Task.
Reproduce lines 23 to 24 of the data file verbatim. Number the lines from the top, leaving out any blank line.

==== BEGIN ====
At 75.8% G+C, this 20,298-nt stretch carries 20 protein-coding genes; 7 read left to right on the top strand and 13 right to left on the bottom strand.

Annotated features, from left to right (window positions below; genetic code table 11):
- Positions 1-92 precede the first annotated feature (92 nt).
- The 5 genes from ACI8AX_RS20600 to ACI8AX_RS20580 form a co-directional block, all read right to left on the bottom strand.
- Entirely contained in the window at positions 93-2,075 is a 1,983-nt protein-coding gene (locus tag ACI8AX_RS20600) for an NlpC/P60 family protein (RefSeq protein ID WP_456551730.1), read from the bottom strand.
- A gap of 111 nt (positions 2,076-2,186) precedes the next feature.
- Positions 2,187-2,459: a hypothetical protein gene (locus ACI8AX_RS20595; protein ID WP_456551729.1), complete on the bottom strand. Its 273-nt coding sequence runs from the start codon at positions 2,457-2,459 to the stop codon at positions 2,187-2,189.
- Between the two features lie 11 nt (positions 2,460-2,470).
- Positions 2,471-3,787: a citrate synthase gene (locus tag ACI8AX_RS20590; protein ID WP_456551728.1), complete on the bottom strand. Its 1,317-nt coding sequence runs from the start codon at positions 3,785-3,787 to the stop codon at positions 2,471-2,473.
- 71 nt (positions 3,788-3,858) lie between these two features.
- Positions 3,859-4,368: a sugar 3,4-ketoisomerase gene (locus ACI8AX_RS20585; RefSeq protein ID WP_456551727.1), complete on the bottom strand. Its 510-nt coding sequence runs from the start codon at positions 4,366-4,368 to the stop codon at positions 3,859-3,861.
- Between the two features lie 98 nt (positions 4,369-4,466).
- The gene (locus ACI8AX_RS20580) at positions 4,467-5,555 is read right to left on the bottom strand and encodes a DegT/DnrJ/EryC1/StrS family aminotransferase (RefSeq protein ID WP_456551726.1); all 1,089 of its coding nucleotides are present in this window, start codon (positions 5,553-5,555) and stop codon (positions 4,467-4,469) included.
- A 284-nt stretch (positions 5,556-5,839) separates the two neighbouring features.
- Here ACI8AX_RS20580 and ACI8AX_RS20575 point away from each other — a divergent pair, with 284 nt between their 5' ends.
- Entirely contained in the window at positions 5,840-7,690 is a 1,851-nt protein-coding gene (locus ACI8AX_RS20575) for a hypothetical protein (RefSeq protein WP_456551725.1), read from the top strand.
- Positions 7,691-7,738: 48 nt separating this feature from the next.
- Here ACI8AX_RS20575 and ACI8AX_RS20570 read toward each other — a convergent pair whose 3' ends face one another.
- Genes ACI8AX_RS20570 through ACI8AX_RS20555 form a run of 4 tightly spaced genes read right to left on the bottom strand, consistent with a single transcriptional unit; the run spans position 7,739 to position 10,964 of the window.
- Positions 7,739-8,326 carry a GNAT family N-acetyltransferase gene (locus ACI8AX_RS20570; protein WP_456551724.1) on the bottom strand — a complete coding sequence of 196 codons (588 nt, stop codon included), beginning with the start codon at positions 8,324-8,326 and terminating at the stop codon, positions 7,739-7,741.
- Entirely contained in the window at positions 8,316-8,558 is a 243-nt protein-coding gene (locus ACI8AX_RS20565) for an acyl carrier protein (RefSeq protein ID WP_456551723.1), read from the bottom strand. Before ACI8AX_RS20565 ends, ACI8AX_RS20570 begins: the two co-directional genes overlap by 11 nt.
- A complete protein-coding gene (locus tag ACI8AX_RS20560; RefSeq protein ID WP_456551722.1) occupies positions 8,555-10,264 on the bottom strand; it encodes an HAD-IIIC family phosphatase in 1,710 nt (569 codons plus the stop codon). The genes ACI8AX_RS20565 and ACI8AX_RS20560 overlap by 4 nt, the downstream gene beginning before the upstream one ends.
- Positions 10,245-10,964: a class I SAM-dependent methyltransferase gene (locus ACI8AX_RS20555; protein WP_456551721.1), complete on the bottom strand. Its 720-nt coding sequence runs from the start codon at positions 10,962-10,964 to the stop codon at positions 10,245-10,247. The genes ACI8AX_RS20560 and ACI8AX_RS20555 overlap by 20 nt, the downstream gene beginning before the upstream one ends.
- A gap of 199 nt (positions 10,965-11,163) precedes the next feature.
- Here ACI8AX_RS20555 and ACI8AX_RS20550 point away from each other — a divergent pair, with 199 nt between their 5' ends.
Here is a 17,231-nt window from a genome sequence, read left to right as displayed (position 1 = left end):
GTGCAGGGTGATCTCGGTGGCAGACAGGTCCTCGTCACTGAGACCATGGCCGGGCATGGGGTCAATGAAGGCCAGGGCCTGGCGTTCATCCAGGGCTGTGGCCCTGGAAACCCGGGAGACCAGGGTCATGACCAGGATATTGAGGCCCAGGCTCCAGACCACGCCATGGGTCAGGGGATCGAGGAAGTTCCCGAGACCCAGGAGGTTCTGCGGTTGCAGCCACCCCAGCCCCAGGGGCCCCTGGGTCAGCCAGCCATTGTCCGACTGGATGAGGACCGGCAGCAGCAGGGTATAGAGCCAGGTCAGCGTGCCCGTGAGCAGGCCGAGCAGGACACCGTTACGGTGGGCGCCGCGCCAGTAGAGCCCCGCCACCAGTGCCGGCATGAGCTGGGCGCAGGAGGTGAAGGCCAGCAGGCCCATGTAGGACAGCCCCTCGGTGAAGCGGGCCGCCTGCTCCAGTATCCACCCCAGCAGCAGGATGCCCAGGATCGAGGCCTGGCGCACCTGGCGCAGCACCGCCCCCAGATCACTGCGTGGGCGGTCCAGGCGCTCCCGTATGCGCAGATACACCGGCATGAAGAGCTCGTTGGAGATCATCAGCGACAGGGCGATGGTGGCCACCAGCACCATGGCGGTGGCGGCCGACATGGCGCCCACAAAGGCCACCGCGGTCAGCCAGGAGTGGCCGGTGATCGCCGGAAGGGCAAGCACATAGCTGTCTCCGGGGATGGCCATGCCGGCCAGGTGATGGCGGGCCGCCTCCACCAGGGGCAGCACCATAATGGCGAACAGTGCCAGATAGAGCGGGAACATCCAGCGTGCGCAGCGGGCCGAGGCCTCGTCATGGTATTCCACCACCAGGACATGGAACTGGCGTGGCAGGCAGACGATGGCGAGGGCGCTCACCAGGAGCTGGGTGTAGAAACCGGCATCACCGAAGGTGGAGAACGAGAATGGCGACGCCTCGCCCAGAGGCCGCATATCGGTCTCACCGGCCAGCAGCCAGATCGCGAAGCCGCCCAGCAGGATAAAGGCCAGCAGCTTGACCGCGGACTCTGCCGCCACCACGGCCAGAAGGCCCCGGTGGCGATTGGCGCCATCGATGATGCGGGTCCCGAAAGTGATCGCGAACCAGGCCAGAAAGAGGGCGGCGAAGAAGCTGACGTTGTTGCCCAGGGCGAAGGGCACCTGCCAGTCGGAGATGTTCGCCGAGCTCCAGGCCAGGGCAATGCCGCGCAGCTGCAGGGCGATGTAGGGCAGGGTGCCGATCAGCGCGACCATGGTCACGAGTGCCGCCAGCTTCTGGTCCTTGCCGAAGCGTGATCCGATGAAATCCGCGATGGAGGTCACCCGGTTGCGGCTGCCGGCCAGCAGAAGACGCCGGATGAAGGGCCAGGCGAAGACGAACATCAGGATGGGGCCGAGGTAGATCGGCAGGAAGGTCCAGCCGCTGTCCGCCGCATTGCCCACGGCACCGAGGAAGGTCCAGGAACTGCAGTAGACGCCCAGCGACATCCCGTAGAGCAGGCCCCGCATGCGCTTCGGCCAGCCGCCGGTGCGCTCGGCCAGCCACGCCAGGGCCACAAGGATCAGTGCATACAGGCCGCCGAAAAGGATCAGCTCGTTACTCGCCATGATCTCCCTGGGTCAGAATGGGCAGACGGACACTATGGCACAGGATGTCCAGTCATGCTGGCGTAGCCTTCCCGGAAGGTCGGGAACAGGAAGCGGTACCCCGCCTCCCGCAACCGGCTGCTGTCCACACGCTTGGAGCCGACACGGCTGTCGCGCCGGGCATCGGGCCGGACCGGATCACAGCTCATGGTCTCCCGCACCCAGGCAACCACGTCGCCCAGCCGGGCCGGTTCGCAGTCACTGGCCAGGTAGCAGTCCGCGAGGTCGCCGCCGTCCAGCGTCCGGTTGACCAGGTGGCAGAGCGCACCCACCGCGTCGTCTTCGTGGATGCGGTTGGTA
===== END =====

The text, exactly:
- Positions 10,245-10,964: a class I SAM-dependent methyltransferase gene (locus ACI8AX_RS20555; protein WP_456551721.1), complete on the bottom strand. Its 720-nt coding sequence runs from the start codon at positions 10,962-10,964 to the stop codon at positions 10,245-10,247. The genes ACI8AX_RS20560 and ACI8AX_RS20555 overlap by 20 nt, the downstream gene beginning before the upstream one ends.
- A gap of 199 nt (positions 10,965-11,163) precedes the next feature.